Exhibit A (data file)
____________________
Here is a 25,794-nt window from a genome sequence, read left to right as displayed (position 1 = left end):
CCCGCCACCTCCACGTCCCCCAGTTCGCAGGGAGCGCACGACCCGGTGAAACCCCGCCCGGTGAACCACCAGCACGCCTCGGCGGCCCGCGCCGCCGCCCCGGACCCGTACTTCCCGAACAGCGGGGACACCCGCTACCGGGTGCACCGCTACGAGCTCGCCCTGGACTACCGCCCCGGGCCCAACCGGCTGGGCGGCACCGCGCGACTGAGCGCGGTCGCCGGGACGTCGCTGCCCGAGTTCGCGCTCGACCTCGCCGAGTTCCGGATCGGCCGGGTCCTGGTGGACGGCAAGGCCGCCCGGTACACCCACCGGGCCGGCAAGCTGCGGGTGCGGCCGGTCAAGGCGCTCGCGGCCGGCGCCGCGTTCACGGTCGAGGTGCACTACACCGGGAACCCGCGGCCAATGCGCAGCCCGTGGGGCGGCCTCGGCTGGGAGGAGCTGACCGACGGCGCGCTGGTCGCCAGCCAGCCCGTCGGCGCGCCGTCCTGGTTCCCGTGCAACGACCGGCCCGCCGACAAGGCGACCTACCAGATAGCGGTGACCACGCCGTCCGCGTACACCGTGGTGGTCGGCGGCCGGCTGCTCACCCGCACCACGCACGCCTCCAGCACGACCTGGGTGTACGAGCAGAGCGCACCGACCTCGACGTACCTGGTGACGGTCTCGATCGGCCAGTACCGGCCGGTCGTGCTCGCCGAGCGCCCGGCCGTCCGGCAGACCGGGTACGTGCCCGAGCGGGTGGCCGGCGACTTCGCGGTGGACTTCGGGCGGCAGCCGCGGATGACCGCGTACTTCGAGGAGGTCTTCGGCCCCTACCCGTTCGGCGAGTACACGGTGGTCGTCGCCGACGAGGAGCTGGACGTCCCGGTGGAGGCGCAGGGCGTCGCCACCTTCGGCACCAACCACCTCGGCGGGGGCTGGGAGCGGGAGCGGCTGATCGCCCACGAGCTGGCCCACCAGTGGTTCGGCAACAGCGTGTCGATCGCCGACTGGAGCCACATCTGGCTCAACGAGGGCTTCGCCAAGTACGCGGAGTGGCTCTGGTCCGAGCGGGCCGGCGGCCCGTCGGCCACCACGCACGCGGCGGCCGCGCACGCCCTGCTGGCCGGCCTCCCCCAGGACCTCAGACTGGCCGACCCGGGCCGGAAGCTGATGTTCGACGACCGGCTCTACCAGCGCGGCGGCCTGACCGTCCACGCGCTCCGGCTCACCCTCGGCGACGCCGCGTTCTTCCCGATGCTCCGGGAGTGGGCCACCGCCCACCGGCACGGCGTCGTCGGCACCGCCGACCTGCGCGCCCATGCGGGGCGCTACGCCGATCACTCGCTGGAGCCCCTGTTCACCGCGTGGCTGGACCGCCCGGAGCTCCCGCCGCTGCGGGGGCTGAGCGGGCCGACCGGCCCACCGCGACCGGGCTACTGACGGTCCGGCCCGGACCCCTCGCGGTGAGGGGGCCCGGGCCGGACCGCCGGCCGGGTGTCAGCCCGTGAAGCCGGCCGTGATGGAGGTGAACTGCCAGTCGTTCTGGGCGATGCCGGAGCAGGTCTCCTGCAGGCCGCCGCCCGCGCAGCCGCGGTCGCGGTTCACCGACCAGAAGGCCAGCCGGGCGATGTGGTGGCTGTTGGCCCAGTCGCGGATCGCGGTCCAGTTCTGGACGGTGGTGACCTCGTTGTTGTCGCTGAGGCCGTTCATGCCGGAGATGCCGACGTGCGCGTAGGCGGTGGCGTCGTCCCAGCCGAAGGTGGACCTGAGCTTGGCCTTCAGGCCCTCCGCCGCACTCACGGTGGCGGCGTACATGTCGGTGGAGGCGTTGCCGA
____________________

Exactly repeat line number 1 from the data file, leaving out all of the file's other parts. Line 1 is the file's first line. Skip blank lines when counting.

Here is a 25,794-nt window from a genome sequence, read left to right as displayed (position 1 = left end):